villagers of Ch`iao-tzti who came out to watch my proceedings, that within memory of man herdsmen grazing their ponies on the steppe northward used occasionally to seek shelter against the icy blasts of the winter in a few ruined structures evidently of later date and then still upright. There was evidence that the ruined town even at the present day saw temporary residents, people who came to collect saltpetre from the soil once occupied by buildings. Little smoke-begrimed caves at the foot of the west wall were pointed out to me as having been dug out by such humble folk for quarters.
From a tiny mud-built shrine of quite modern date, which rose in front of one of these troglodyte dwellings and on what manifestly was a worked-out rubbish-heap, an interesting small antique was brought to me by the intelligent petty officer detailed to escort my party. It is the well-carved upper arm in wood, So. oo9 (Plate xLVII), belonging to some statue evidently life-size, decorated in low relief with ornaments that represent the patterns of two garments. Their design, partly floral, distinctly recalls Gandhara motifs, including the four-petalled clematis-like flower familiar from the wood-carvings of the Niya and Lou-lan Sites. At the time when it was brought to me remains of bright colouring still adhered. That the statue to which this relic once belonged must have been of early, perhaps pre-Tang, date seems clear. Unfortunately there was nothing to indicate its original place of discovery. Even thus it suffices to show that the mounds and drift-sand within Soyang-ch'êng may yet hide objects of archaeological value, besides mere small débris of the ` Tati ' type. But systematic clearing will cost time and labour.
Outside the walled town to the north-west, and at a distance of about a thousand yards from its north-west corner (see Plate 46), two massive structures of stamped clay attracted my attention. From a distance they looked like small forts. But on reaching them, beyond the much-decayed remains of an outer enclosing wall on the north, I was puzzled at first by their peculiar nature. The well-built clay walls, fully 20 feet thick and rising to a considerable height, formed solid squares measuring about 70 feet on each side ; they showed neither a proper entrance nor any stairs or other arrangement for reaching the interior. Having made my way into the further of these strange structures by a gap which had formed at one of its corners through the parting of the walls, I vainly searched for remains to explain its purpose until I noticed some fissured planks lying loose on the sand which half filled the enclosure. Their length was just that needed for a coffin. Subsequent scraping of the sand revealed in one corner similar planks still in situ, with badly decayed remains of a skeleton between them. It was clear that these remarkably massive walls had been intended to protect an abode of the dead. They might have long defied wind-erosion, but evidently failed to keep out the sand—and intruders in search of treasure. I was unable to ascertain how the enclosure was originally entered. Inspection of the surrounding ground, where it had been left bare by drift-sand and consequently eroded, showed that the whole of it had served as a cemetery. But of the graves and their contents erosion had spared nothing but small fragments of human bones.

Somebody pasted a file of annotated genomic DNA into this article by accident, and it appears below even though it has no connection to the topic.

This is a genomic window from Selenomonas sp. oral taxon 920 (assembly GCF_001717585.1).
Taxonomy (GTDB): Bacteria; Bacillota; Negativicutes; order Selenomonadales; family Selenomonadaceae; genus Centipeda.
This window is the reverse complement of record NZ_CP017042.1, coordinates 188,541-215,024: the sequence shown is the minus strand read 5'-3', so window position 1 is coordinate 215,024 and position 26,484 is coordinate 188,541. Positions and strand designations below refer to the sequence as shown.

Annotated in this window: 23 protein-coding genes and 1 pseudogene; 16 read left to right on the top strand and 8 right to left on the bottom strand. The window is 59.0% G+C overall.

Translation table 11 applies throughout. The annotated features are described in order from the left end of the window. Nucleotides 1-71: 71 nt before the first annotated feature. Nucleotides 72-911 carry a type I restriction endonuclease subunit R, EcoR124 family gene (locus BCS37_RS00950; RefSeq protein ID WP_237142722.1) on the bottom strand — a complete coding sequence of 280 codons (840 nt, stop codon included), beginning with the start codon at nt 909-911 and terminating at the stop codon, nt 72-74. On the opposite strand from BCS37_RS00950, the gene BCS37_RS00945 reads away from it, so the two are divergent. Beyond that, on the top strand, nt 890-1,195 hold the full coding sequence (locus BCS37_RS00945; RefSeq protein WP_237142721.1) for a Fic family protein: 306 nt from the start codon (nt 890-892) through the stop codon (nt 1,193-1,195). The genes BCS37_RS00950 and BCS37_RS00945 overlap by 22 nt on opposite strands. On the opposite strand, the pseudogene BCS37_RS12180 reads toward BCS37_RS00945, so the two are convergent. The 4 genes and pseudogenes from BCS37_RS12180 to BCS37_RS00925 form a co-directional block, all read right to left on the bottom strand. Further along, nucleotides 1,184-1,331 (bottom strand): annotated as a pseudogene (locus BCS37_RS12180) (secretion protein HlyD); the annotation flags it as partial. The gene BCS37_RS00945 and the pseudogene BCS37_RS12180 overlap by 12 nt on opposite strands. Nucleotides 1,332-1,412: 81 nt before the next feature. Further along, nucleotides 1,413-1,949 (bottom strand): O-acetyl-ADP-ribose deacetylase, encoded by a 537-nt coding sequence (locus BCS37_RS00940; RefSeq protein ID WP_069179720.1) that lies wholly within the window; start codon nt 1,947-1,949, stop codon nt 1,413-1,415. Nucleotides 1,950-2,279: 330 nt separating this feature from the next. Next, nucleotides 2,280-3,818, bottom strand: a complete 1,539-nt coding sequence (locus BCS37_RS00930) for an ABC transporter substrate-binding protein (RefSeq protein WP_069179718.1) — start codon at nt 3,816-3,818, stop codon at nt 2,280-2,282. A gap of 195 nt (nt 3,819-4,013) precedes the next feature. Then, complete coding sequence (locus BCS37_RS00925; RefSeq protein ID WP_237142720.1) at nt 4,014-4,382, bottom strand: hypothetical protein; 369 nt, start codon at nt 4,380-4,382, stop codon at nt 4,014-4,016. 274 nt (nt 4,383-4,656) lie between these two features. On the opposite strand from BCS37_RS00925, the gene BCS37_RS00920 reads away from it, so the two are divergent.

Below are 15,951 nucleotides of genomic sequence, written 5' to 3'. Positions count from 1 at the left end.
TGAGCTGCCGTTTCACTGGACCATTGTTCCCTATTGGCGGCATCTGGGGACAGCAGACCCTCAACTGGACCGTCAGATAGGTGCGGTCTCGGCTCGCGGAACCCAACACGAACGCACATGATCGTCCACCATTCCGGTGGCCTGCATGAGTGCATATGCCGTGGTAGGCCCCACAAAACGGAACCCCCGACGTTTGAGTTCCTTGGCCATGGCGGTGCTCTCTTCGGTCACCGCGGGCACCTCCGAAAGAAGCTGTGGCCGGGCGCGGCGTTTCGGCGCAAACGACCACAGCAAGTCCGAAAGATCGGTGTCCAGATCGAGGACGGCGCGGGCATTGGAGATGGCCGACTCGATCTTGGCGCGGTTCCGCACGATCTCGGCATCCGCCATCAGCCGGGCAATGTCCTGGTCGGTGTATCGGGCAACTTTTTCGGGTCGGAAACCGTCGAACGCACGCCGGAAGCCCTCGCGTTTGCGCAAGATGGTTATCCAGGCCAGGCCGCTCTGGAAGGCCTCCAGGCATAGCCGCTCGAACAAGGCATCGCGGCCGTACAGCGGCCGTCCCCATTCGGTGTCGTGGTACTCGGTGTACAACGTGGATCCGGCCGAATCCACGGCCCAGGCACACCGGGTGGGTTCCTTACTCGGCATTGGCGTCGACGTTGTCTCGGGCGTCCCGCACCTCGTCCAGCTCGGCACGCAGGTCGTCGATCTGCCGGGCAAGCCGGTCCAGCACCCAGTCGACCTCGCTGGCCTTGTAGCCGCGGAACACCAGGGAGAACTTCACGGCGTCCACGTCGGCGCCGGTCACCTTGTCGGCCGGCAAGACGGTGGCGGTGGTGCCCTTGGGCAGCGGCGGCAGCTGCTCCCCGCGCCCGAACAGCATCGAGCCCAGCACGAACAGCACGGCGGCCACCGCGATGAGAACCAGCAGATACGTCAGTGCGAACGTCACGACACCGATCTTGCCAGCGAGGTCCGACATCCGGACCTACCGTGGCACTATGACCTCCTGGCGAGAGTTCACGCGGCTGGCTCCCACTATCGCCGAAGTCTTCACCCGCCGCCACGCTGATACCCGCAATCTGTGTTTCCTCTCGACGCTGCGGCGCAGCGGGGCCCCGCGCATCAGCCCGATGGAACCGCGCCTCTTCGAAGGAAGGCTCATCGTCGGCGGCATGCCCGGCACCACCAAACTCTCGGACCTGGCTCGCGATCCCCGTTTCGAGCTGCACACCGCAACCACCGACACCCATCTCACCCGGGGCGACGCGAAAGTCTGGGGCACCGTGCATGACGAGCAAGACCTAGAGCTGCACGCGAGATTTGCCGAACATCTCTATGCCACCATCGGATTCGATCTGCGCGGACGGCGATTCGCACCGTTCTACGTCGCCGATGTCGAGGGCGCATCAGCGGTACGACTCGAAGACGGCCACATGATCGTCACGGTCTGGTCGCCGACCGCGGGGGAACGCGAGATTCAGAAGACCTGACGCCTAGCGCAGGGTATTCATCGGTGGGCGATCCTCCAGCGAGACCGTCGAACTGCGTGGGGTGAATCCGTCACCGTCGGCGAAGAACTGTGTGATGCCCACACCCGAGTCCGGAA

The most striking individual structure of the site is, however, the large and once elaborately decorated Stûpa, marked a on the map. It rises on a terrace, partly artificial, partly due to erosion around, less than a mile to the east of the outer east wall of So-yang-ch`êng. Fig. 238. shows it from the south, while in Fig. 237 it appears as seen from the south-west along with some of the smaller Stupas which adjoin it in a row to the north and north-east. The damage caused by the large cuttings which treasure-seekers had made into what represents the upper base, and the destruction of much of the thick coating of hard yellow stucco once covering the whole, made accurate measurements difficult within the available time. But the photographs will suffice to show that in shape and proportions this Stûpa differs considerably from those I have had occasion to examine in the Tarim Basin, and manifestly represents a later type. On a lower base, apparently square and